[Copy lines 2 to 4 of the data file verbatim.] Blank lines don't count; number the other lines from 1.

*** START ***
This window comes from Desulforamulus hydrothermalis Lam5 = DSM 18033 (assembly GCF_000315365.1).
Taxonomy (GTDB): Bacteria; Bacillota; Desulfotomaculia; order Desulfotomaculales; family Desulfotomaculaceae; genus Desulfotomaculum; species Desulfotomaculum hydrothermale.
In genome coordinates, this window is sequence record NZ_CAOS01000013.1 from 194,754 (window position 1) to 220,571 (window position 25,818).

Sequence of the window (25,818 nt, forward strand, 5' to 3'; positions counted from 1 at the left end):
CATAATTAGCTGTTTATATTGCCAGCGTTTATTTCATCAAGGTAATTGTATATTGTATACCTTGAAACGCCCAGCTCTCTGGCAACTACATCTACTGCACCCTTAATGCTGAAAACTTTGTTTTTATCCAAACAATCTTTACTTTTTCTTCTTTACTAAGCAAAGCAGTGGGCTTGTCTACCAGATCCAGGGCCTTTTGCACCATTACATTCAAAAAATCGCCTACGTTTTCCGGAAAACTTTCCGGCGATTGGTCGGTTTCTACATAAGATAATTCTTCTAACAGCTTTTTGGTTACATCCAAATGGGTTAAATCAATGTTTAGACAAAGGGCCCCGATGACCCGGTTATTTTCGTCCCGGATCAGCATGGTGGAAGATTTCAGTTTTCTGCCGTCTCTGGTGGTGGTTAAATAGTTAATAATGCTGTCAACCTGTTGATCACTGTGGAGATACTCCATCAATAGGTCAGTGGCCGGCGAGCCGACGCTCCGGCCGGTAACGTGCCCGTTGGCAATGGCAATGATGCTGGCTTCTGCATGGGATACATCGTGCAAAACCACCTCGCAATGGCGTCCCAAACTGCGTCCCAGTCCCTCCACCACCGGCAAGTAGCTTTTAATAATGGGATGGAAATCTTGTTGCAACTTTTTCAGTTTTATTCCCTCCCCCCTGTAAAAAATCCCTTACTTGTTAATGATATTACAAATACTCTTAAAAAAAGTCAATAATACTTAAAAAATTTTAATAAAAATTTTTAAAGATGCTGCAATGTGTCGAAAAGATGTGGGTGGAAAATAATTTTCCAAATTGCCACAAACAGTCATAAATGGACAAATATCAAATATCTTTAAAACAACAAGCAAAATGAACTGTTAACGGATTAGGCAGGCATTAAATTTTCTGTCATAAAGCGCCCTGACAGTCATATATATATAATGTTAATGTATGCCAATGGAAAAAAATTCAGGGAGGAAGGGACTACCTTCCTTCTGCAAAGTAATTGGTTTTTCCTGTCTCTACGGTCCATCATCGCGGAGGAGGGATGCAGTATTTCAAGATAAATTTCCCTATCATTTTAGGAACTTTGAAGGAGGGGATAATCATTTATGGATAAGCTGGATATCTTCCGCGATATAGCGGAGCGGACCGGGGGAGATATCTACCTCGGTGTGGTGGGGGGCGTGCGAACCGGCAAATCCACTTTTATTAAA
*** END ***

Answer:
Taxonomy (GTDB): Bacteria; Bacillota; Desulfotomaculia; order Desulfotomaculales; family Desulfotomaculaceae; genus Desulfotomaculum; species Desulfotomaculum hydrothermale.
In genome coordinates, this window is sequence record NZ_CAOS01000013.1 from 194,754 (window position 1) to 220,571 (window position 25,818).

Sequence of the window (25,818 nt, forward strand, 5' to 3'; positions counted from 1 at the left end):